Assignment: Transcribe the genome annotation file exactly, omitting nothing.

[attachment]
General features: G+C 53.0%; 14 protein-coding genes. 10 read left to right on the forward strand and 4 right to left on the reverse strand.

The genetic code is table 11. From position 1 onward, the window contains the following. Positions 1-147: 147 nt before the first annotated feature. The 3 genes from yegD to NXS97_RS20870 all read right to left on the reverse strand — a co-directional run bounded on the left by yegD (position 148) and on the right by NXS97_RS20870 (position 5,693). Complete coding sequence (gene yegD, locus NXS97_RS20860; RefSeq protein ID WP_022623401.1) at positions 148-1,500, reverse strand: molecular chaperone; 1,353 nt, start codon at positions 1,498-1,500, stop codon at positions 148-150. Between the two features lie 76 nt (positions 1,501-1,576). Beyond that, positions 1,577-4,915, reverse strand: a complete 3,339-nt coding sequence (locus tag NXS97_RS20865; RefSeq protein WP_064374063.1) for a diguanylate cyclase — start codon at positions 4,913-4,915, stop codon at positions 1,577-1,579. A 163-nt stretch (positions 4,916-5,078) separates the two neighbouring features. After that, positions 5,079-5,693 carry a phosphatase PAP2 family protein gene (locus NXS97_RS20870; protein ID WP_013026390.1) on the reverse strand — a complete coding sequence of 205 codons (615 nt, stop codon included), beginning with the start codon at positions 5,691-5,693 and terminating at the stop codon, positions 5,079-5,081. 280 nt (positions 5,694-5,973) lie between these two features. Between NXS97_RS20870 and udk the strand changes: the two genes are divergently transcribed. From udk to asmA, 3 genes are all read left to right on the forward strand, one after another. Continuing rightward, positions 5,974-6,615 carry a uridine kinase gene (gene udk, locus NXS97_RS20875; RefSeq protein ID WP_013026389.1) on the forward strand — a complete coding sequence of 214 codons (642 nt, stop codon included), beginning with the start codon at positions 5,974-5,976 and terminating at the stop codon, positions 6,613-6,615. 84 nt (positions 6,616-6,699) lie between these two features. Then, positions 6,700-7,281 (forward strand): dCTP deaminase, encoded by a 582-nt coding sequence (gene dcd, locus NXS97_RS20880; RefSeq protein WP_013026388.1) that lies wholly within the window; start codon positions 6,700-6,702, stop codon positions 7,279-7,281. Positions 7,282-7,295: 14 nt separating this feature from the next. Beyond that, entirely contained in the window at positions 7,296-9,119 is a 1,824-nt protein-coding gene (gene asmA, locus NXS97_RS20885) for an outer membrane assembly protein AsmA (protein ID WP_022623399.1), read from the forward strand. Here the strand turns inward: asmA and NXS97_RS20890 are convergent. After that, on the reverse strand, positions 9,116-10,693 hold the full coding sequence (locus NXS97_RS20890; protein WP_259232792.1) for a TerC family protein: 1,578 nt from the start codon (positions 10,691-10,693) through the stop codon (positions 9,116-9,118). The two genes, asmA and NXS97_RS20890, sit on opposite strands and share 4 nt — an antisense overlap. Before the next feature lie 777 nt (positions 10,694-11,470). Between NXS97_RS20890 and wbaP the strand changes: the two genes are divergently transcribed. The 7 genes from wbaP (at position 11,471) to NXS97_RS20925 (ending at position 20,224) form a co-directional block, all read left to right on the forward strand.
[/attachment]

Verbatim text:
General features: G+C 53.0%; 14 protein-coding genes. 10 read left to right on the forward strand and 4 right to left on the reverse strand.

The genetic code is table 11. From position 1 onward, the window contains the following. Positions 1-147: 147 nt before the first annotated feature. The 3 genes from yegD to NXS97_RS20870 all read right to left on the reverse strand — a co-directional run bounded on the left by yegD (position 148) and on the right by NXS97_RS20870 (position 5,693). Complete coding sequence (gene yegD, locus NXS97_RS20860; RefSeq protein ID WP_022623401.1) at positions 148-1,500, reverse strand: molecular chaperone; 1,353 nt, start codon at positions 1,498-1,500, stop codon at positions 148-150. Between the two features lie 76 nt (positions 1,501-1,576). Beyond that, positions 1,577-4,915, reverse strand: a complete 3,339-nt coding sequence (locus tag NXS97_RS20865; RefSeq protein WP_064374063.1) for a diguanylate cyclase — start codon at positions 4,913-4,915, stop codon at positions 1,577-1,579. A 163-nt stretch (positions 4,916-5,078) separates the two neighbouring features. After that, positions 5,079-5,693 carry a phosphatase PAP2 family protein gene (locus NXS97_RS20870; protein ID WP_013026390.1) on the reverse strand — a complete coding sequence of 205 codons (615 nt, stop codon included), beginning with the start codon at positions 5,691-5,693 and terminating at the stop codon, positions 5,079-5,081. 280 nt (positions 5,694-5,973) lie between these two features. Between NXS97_RS20870 and udk the strand changes: the two genes are divergently transcribed. From udk to asmA, 3 genes are all read left to right on the forward strand, one after another. Continuing rightward, positions 5,974-6,615 carry a uridine kinase gene (gene udk, locus NXS97_RS20875; RefSeq protein ID WP_013026389.1) on the forward strand — a complete coding sequence of 214 codons (642 nt, stop codon included), beginning with the start codon at positions 5,974-5,976 and terminating at the stop codon, positions 6,613-6,615. 84 nt (positions 6,616-6,699) lie between these two features. Then, positions 6,700-7,281 (forward strand): dCTP deaminase, encoded by a 582-nt coding sequence (gene dcd, locus NXS97_RS20880; RefSeq protein WP_013026388.1) that lies wholly within the window; start codon positions 6,700-6,702, stop codon positions 7,279-7,281. Positions 7,282-7,295: 14 nt separating this feature from the next. Beyond that, entirely contained in the window at positions 7,296-9,119 is a 1,824-nt protein-coding gene (gene asmA, locus NXS97_RS20885) for an outer membrane assembly protein AsmA (protein ID WP_022623399.1), read from the forward strand. Here the strand turns inward: asmA and NXS97_RS20890 are convergent. After that, on the reverse strand, positions 9,116-10,693 hold the full coding sequence (locus NXS97_RS20890; protein WP_259232792.1) for a TerC family protein: 1,578 nt from the start codon (positions 10,691-10,693) through the stop codon (positions 9,116-9,118). The two genes, asmA and NXS97_RS20890, sit on opposite strands and share 4 nt — an antisense overlap. Before the next feature lie 777 nt (positions 10,694-11,470). Between NXS97_RS20890 and wbaP the strand changes: the two genes are divergently transcribed. The 7 genes from wbaP (at position 11,471) to NXS97_RS20925 (ending at position 20,224) form a co-directional block, all read left to right on the forward strand.